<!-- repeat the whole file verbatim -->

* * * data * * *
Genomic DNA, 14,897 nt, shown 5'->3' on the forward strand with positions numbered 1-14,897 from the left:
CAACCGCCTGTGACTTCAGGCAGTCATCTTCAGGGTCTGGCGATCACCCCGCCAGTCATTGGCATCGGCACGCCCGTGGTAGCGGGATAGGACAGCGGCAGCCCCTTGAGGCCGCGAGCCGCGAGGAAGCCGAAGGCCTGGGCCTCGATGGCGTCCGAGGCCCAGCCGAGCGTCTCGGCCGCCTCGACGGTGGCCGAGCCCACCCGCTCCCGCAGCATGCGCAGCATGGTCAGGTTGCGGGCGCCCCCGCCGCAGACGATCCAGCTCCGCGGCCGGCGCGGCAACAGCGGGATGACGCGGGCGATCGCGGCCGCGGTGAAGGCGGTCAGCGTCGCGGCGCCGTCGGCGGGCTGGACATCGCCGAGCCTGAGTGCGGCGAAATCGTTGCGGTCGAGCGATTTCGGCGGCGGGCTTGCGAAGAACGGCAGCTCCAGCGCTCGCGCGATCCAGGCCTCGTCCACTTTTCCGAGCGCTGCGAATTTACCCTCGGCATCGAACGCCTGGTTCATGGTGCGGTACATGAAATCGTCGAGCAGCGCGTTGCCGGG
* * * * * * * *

Genomic DNA, 14,897 nt, shown 5'->3' on the forward strand with positions numbered 1-14,897 from the left:
CAACCGCCTGTGACTTCAGGCAGTCATCTTCAGGGTCTGGCGATCACCCCGCCAGTCATTGGCATCGGCACGCCCGTGGTAGCGGGATAGGACAGCGGCAGCCCCTTGAGGCCGCGAGCCGCGAGGAAGCCGAAGGCCTGGGCCTCGATGGCGTCCGAGGCCCAGCCGAGCGTCTCGGCCGCCTCGACGGTGGCCGAGCCCACCCGCTCCCGCAGCATGCGCAGCATGGTCAGGTTGCGGGCGCCCCCGCCGCAGACGATCCAGCTCCGCGGCCGGCGCGGCAACAGCGGGATGACGCGGGCGATCGCGGCCGCGGTGAAGGCGGTCAGCGTCGCGGCGCCGTCGGCGGGCTGGACATCGCCGAGCCTGAGTGCGGCGAAATCGTTGCGGTCGAGCGATTTCGGCGGCGGGCTTGCGAAGAACGGCAGCTCCAGCGCTCGCGCGATCCAGGCCTCGTCCACTTTTCCGAGCGCTGCGAATTTACCCTCGGCATCGAACGCCTGGTTCATGGTGCGGTACATGAAATCGTCGAGCAGCGCGTTGCCGGG